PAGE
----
Most parents who opt-out of vaccinations are being guided by "irrational fears" that are a luxury of living in the developed world, a leading world health expert says.
In this week's Scrubbing Up, Dr Seth Berkley, CEO of the GAVI Alliance - which provides children in developing countries with access to vaccines - says there is a real danger such fears will trickle down into the developing world where lives are even more vulnerable.
With the measles outbreak in Swansea possibly having claimed its first life and as the number of cases continues to rise, it's easy to stand back and put it all down to the legacy of Dr Andrew Wakefield.
But while the discredited paediatrician should certainly take some of the blame - for undermining public trust in the safety of the MMR vaccine 15 years ago - the truth is that the problem goes much deeper and is more dangerous.
Anti-vaccine sentiment has been around almost as long as vaccines themselves.
Opponents of vaccines often claim a range of different reasons or justifications for their opposition, but for the majority of people who are swayed by these minority voices - enough to choose not to vaccinate their children - it usually comes down to nothing more than fear.
Ironically when vaccination rates fall, they end up facing a real but very different kind of fear.
Indeed as parents in Wales take their place in line at catch-up clinics to have their children and teenagers vaccinated - the so-called "missing generation" - they are in the unenviable position of seeing first-hand what it is like for parents in developing countries.
The difference is, those in Wales had a choice.
In many parts of the world measles is still a killer, claiming the lives of 164,000 under-fives every year, or around 450 children every day.
No parent would willingly choose to endanger their child, and nor would they have taken the decision not to vaccinate lightly.
Wakefield's scaremongering tapped into an inherent and pre-existing fear or mistrust of vaccines that has long existed among some parents.
The question is, where does this mistrust come from?
As a medical doctor and scientist I personally find it very difficult to understand.
To me, vaccines are quite simply amazing; the way in which one little injection can prevent so much suffering and death makes them in my mind the closest thing to a scientific miracle.
In wealthy countries most of us have either forgotten or never knew the horror of these diseases.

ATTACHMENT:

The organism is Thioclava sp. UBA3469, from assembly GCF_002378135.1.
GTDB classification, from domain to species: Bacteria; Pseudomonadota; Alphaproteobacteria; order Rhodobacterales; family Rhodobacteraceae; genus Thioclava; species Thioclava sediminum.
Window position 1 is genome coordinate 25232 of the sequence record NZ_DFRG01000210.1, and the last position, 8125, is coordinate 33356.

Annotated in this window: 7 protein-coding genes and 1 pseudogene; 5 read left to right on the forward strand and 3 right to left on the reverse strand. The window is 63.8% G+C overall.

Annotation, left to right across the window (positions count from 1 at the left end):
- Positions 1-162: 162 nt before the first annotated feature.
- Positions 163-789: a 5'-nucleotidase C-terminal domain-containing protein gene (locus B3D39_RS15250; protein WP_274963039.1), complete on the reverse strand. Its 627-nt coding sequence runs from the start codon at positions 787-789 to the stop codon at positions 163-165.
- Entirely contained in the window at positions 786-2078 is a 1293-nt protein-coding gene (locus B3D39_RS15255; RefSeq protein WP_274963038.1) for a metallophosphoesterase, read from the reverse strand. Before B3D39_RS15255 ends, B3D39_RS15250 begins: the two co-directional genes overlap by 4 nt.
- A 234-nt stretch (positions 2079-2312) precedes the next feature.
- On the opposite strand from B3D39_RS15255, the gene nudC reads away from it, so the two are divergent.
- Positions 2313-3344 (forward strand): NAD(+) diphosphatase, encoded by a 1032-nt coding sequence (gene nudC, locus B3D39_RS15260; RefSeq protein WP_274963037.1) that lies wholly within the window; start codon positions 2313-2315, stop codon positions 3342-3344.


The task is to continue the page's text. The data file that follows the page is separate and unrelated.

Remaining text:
Jail term threat
As an American and as CEO of the GAVI Alliance, a non-profit organisation that has purchased vaccines for more than a third of a billion of the world's poorest children over the past decade, preventing more than 5.5 million deaths, I find myself straddling two very different worlds.
On the one hand I see the devastation that vaccine-preventable diseases cause, and I see parents in developing countries who have witnessed this and are prepared to walk great distances and wait in line for the chance to vaccinate their children.
Yet at the same time I meet parents back home and in Europe who have genuine concerns about the safety of vaccinating their children.
Some people argue that such anxiety comes from a visceral fear of having someone who is not ill deliberately injected with or ingesting a pathogen, live or otherwise.
But I don't buy into this, people are smarter than that.
If we could take headache pills before the pain set in we would do so, and usually without reading the small-print to see what remote risks this might entail.
Others suggest that vaccines are merely a proxy for the nanny state.
Yet unlike France, where parents are not allowed to enrol their children in state primary school without proof of immunisations, or Uganda, where legislation is currently being considered that would see parents jailed for six months for failing to have their children vaccinated, the people of Swansea were in no way compelled to vaccinate their children.
In fact if it were not for the safety nets of mass vaccination and good health services provided by their governments, parents in wealthy countries wouldn't be in a position to make a choice about vaccination, or at least risk choosing not to vaccinate.
Indeed, this issue of mistrust is not about whether vaccines work.
On the contrary, parents who opt out are very much counting on it, relying on everyone else to provide the herd immunity they have so willingly rejected.
The beauty of a free society is that people are entitled to think and act like this.
The trouble is, what happens when everyone does so?
It is only then that the fear of a remote possibility of your child having an adverse reaction to the vaccine is replaced by the far more immediate risk that they could become seriously ill.
That is when we start to see the lines forming.
There will always be some people who make the conscious and somewhat cynical decision to play the numbers game, relying on others to protect their child.
But for most people the decision comes down to a "feeling" that has little to do with rationality.
Like a fear of spiders or other forms of irrational fear, often all it takes is a trigger - in this case in the form of an outspoken anti-vaccine zealot, who may even wear a white coat, to bring those fears to the surface.
The people in Swansea are now paying the price for this irrational fear, but hopefully no more will pay with their lives.
Even more worrying is when such fears begin to trickle into countries like India, where lives are more vulnerable and the stakes are far higher, then the situation can become even more dangerous.
And indeed, thanks to a small yet vocal anti-vaccine minority, this is precisely what is now happening in India.
The lesson to be learned is that it is not the Wakefields in the world that we need to worry about, there will always be opponents to vaccines.
Rather it is our own fears and doubts that these people are so adept at manipulating and leveraging that we need to fear the most.